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The Political Dynamic in Italy Could be Good for Gold

Commentaries & Views

Italy’s debt to GDP ratio is amongst the highest in the world.  As the new government in Italy seeks to stimulate growth through increased borrowing, gold’s attractiveness as an asset which is not replicable and is no one’s liability will become more apparent.

Italians recently elected “protest parties” M5S and La Lega, largely due to economic hardship in the country.  Since the 2008 financial crisis, unemployment has risen while total GDP and per capita incomes have stagnated. 

Total debt to GDP has increased in Italy despite the fact that the government has been running a primary budget surplus for the past seven years as government expenditures have declined. 

New Italian prime minister Giuseppe Conte stated that the way for Italy to reduce its debt is through “growth and not austerity.”  Mr. Conte’s statement implies that Italy will likely seek to spark growth by reducing taxes and increasing government spending.  In fact, two policies floated by Italian government coalition members are a flat tax and universal income.

If the Italian government embarks on such policy measures and debt grows faster than GDP, yields on Italian debt are likely to rise as lenders demand a higher return for lending to a more indebted counterparty.  If rates rise to the degree that future borrowing is imperiled, and the new government faces a risk that it won’t be able to implement its plan, it faces three choices:

1.   Give up on its plan.
2.   Give up on the euro (repudiate its debt).
3.   Rely on the ECB to keep interest rates on its debt low by buying bonds with newly created money.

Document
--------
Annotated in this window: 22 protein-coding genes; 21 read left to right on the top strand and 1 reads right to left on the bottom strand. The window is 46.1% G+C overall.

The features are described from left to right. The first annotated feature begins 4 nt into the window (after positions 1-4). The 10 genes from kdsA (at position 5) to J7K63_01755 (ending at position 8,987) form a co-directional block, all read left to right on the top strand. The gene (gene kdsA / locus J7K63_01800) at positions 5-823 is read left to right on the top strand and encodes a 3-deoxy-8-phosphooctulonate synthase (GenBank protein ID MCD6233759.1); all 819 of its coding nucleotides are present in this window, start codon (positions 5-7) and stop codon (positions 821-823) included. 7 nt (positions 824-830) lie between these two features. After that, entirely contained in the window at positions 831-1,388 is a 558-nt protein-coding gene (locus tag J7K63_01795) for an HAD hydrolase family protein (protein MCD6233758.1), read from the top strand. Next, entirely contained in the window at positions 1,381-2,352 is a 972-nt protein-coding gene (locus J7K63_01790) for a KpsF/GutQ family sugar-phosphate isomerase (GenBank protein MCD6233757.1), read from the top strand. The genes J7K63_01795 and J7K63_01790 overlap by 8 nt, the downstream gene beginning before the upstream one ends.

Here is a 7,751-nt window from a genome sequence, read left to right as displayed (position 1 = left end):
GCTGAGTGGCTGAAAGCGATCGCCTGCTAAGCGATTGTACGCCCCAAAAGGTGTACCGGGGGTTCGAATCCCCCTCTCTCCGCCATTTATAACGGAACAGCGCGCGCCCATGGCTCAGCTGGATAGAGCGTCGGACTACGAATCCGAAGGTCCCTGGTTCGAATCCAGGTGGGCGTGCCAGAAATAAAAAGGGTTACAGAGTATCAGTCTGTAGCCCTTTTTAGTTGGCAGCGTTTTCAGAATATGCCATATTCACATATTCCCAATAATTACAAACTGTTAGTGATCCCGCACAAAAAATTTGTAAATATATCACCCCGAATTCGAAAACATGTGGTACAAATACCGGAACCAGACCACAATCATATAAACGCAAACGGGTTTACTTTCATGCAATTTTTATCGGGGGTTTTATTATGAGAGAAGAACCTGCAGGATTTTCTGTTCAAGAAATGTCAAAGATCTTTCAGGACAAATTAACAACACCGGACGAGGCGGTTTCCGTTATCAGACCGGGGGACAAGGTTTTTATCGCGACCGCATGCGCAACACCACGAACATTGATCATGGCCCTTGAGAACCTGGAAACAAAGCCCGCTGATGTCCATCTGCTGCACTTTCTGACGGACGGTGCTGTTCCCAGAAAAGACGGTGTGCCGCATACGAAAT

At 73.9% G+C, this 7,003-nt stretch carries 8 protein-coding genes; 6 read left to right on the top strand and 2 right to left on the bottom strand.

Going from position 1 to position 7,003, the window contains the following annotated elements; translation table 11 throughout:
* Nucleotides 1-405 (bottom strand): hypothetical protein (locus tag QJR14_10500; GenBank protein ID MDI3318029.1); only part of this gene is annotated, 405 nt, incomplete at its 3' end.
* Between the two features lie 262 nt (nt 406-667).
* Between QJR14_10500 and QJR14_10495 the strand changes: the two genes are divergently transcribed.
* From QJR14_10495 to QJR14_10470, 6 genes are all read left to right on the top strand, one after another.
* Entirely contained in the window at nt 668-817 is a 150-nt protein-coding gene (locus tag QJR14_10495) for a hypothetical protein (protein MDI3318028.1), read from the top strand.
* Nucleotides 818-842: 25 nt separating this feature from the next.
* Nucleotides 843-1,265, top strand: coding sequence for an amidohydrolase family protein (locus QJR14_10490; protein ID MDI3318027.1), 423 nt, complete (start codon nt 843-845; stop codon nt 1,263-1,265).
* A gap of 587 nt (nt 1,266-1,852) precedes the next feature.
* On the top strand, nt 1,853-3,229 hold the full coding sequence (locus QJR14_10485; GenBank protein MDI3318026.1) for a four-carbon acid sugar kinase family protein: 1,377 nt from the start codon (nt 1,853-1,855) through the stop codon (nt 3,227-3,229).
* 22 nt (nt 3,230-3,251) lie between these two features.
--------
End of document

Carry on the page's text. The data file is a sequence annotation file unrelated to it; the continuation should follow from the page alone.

The Italian government is in a bind as it seeks to grow while having to endure the burden of a $2.6 trillion debt load.  Italy’s bind might become Europe’s as rising Italian bond yields force the European government to choose between printing money or allowing Italy to repudiate its debt and leave the common currency.

Italy’s debt problem is a microcosm of an over-indebted world.  If (when) other world economies start to slow, similar choices to Italy’s will have to be made.  Either print money to buy bonds and keep rates low, or default on debt.  In either scenario, gold will regain its shine as the asset which cannot be replicated at will and which carries no risk of counterparty default.  

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We prepared this report as a matter of general information.  We do not intend for this report to be a complete description of any security or company and it is not an offer or solicitation to buy or sell any security.  All facts and statistics are from sources we believe to be reliable, but we do not guarantee their accuracy.  We do not undertake to advise you of changes in our opinion or information.  Additional information is available on request.

Disclaimer: The views expressed in this article are those of the author and may not reflect those of Kitco Metals Inc. The author has made every effort to ensure accuracy of information provided; however, neither Kitco Metals Inc. nor the author can guarantee such accuracy. This article is strictly for informational purposes only. It is not a solicitation to make any exchange in commodities, securities or other financial instruments. Kitco Metals Inc. and the author of this article do not accept culpability for losses and/ or damages arising from the use of this publication.

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